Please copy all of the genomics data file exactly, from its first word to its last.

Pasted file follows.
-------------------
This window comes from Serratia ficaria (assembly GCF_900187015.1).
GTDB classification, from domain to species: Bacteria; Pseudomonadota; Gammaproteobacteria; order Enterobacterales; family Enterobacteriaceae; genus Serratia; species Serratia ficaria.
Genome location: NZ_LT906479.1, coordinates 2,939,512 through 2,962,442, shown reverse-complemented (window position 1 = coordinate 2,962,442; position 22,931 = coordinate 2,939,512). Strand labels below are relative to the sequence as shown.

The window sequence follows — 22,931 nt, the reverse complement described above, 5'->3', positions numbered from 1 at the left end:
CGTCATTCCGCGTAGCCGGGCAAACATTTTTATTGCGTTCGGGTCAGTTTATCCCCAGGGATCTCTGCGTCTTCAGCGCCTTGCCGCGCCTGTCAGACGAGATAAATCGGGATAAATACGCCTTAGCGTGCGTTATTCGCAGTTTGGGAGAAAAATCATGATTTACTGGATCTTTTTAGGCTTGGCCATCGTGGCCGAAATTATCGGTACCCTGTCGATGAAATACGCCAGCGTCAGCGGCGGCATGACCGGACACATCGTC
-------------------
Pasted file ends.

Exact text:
This window comes from Serratia ficaria (assembly GCF_900187015.1).
GTDB classification, from domain to species: Bacteria; Pseudomonadota; Gammaproteobacteria; order Enterobacterales; family Enterobacteriaceae; genus Serratia; species Serratia ficaria.
Genome location: NZ_LT906479.1, coordinates 2,939,512 through 2,962,442, shown reverse-complemented (window position 1 = coordinate 2,962,442; position 22,931 = coordinate 2,939,512). Strand labels below are relative to the sequence as shown.

The window sequence follows — 22,931 nt, the reverse complement described above, 5'->3', positions numbered from 1 at the left end:
CGTCATTCCGCGTAGCCGGGCAAACATTTTTATTGCGTTCGGGTCAGTTTATCCCCAGGGATCTCTGCGTCTTCAGCGCCTTGCCGCGCCTGTCAGACGAGATAAATCGGGATAAATACGCCTTAGCGTGCGTTATTCGCAGTTTGGGAGAAAAATCATGATTTACTGGATCTTTTTAGGCTTGGCCATCGTGGCCGAAATTATCGGTACCCTGTCGATGAAATACGCCAGCGTCAGCGGCGGCATGACCGGACACATCGTC